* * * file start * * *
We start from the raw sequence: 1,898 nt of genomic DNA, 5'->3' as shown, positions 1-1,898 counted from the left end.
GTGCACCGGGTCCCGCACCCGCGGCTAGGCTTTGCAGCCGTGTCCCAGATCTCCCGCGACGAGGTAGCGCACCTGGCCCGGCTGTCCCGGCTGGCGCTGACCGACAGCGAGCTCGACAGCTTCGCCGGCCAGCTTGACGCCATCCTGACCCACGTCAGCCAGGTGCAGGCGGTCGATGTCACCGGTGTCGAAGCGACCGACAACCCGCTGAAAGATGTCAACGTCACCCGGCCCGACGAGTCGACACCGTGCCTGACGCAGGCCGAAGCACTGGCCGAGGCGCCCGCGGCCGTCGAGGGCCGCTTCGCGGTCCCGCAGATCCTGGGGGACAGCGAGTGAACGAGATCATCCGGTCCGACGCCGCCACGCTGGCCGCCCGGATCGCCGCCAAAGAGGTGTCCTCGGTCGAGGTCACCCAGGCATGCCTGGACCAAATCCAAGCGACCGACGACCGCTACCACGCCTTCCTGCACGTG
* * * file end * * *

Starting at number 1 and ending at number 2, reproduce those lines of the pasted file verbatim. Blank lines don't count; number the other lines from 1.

We start from the raw sequence: 1,898 nt of genomic DNA, 5'->3' as shown, positions 1-1,898 counted from the left end.
GTGCACCGGGTCCCGCACCCGCGGCTAGGCTTTGCAGCCGTGTCCCAGATCTCCCGCGACGAGGTAGCGCACCTGGCCCGGCTGTCCCGGCTGGCGCTGACCGACAGCGAGCTCGACAGCTTCGCCGGCCAGCTTGACGCCATCCTGACCCACGTCAGCCAGGTGCAGGCGGTCGATGTCACCGGTGTCGAAGCGACCGACAACCCGCTGAAAGATGTCAACGTCACCCGGCCCGACGAGTCGACACCGTGCCTGACGCAGGCCGAAGCACTGGCCGAGGCGCCCGCGGCCGTCGAGGGCCGCTTCGCGGTCCCGCAGATCCTGGGGGACAGCGAGTGAACGAGATCATCCGGTCCGACGCCGCCACGCTGGCCGCCCGGATCGCCGCCAAAGAGGTGTCCTCGGTCGAGGTCACCCAGGCATGCCTGGACCAAATCCAAGCGACCGACGACCGCTACCACGCCTTCCTGCACGTG